“The Dalai Lama’s views on gay sex.”

Via Waylon Lewis
on May 28, 2012
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Dalai Lama has thrown his considerable moral weight behind gay marriage, condemning homophobia and saying sex was fine as long as it was consensual.”

The Dalai Lama’s views on gay sex: “If two males or two females voluntarily agree to have mutual satisfaction without further implication of harming others, then it is okay.”

 

 

“If two people — a couple — really feel that way is more practical, more sort of satisfaction, both sides fully agree, then okay.”

We are all equally possessed of fundamental human goodness.

The tradition of Buddhism (I’m Buddhist, this is what I’ve been taught) is this:

“Always trust the principle one.” Meaning, trust your own judgment before any outside (theistic) wisdom.

“Do not follow what I say. Only do what I say if it meets your experience.” ~ Buddha

Dalai Lama: “If Buddhism and science conflict, we go with Science.”

I don’t have the exact quotes, but that’s the gist.

The Dalai Lama’s views on homosexuality.

Excerpt from Wikipedia:

In his discussions of the traditional Buddhist view on appropriate sexual behavior, he explains the concept of “right organ in the right object at the right time,” which historically has been interpreted as indicating that oral, manual and anal sex (both homosexual and heterosexual) are not appropriate in Buddhism or for Buddhists, yet he also says that in modern times all common, consensual sexual practices that do not cause harm to others are ethically acceptable and that society should not discriminate against gays and lesbians and should accept and respect them from a secular point of view.[75] In a 1994 interview with OUT Magazine, the Dalai Lama clarified his personal opinion on the matter by saying, “If someone comes to me and asks whether homosexuality is okay or not, I will ask ‘What is your companion’s opinion?’. If you both agree, then I think I would say, ‘If two males or two females voluntarily agree to have mutual satisfaction without further implication of harming others, then it is okay.'”[76]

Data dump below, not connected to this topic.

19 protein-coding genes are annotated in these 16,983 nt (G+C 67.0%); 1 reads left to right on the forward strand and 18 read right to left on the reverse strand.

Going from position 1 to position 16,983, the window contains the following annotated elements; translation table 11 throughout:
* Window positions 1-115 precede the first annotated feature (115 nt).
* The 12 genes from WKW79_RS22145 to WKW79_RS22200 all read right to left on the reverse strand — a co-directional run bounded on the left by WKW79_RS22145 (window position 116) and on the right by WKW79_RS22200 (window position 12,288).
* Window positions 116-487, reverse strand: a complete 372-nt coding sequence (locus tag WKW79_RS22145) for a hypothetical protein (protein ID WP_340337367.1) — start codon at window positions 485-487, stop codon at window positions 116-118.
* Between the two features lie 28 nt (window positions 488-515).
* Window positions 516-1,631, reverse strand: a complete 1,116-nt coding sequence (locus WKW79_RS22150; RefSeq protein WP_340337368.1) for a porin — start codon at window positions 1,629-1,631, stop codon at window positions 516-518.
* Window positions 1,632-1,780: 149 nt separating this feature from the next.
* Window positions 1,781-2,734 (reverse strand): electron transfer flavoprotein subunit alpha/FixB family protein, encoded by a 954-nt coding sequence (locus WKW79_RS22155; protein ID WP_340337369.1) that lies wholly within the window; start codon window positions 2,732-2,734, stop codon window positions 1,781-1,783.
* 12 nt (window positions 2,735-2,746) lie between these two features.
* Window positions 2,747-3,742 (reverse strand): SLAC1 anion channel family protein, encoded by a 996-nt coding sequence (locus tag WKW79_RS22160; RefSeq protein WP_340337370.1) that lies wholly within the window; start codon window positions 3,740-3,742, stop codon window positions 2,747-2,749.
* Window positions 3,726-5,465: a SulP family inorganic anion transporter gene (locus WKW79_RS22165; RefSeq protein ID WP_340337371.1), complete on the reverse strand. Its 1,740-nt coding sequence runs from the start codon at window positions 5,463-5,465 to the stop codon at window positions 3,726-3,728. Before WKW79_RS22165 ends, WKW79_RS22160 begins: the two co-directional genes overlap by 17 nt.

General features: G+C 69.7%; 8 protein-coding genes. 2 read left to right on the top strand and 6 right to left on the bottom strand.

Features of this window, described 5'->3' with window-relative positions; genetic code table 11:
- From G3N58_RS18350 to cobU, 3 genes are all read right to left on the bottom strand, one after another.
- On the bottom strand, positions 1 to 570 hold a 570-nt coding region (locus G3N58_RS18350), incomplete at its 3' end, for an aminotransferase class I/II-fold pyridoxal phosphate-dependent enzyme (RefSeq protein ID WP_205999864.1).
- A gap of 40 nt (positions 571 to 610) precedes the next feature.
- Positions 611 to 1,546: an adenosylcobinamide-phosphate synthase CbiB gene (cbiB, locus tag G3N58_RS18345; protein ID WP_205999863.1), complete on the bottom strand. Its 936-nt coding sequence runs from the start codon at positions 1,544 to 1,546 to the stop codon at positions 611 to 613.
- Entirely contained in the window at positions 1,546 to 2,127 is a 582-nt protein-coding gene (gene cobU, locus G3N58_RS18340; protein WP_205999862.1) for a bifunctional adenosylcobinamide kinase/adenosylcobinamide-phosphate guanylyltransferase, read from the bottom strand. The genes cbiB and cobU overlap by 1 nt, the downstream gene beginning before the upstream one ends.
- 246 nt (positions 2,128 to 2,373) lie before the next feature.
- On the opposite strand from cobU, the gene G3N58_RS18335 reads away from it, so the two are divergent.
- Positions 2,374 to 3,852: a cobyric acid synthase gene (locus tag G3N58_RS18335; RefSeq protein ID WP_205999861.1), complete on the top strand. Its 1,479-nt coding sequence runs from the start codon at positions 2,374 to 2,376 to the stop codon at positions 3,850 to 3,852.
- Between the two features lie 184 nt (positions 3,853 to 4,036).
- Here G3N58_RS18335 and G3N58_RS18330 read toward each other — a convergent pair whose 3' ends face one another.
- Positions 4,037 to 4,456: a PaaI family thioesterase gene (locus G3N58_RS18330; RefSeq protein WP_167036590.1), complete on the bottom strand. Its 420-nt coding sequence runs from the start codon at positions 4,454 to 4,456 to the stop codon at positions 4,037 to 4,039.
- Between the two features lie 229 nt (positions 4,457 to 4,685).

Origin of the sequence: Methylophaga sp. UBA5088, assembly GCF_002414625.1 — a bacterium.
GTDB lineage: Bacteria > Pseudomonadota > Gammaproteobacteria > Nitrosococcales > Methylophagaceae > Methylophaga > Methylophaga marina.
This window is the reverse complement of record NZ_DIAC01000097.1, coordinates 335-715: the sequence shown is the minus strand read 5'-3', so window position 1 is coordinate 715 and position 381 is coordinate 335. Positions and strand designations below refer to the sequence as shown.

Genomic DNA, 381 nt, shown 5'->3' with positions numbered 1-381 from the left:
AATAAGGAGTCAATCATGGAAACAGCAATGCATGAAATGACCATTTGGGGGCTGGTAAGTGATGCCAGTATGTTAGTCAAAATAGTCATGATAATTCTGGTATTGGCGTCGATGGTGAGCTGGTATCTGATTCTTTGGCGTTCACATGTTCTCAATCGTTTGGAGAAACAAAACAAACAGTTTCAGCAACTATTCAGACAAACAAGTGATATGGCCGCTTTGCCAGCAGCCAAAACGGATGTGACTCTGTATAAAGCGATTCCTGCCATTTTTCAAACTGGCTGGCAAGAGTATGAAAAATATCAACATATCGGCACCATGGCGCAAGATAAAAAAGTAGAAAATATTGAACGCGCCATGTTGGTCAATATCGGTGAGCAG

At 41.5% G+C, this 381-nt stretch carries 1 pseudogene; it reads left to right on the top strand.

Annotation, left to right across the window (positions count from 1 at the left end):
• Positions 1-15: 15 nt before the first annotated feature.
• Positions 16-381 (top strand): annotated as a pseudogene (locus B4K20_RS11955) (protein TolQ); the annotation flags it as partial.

In his 1996 book Beyond Dogma, he described a traditional Buddhist definition of an appropriate sexual act as follows: “A sexual act is deemed proper when the couples use the organs intended for sexual intercourse and nothing else… Homosexuality, whether it is between men or between women, is not improper in itself. What is improper is the use of organs already defined as inappropriate for sexual contact.”[77]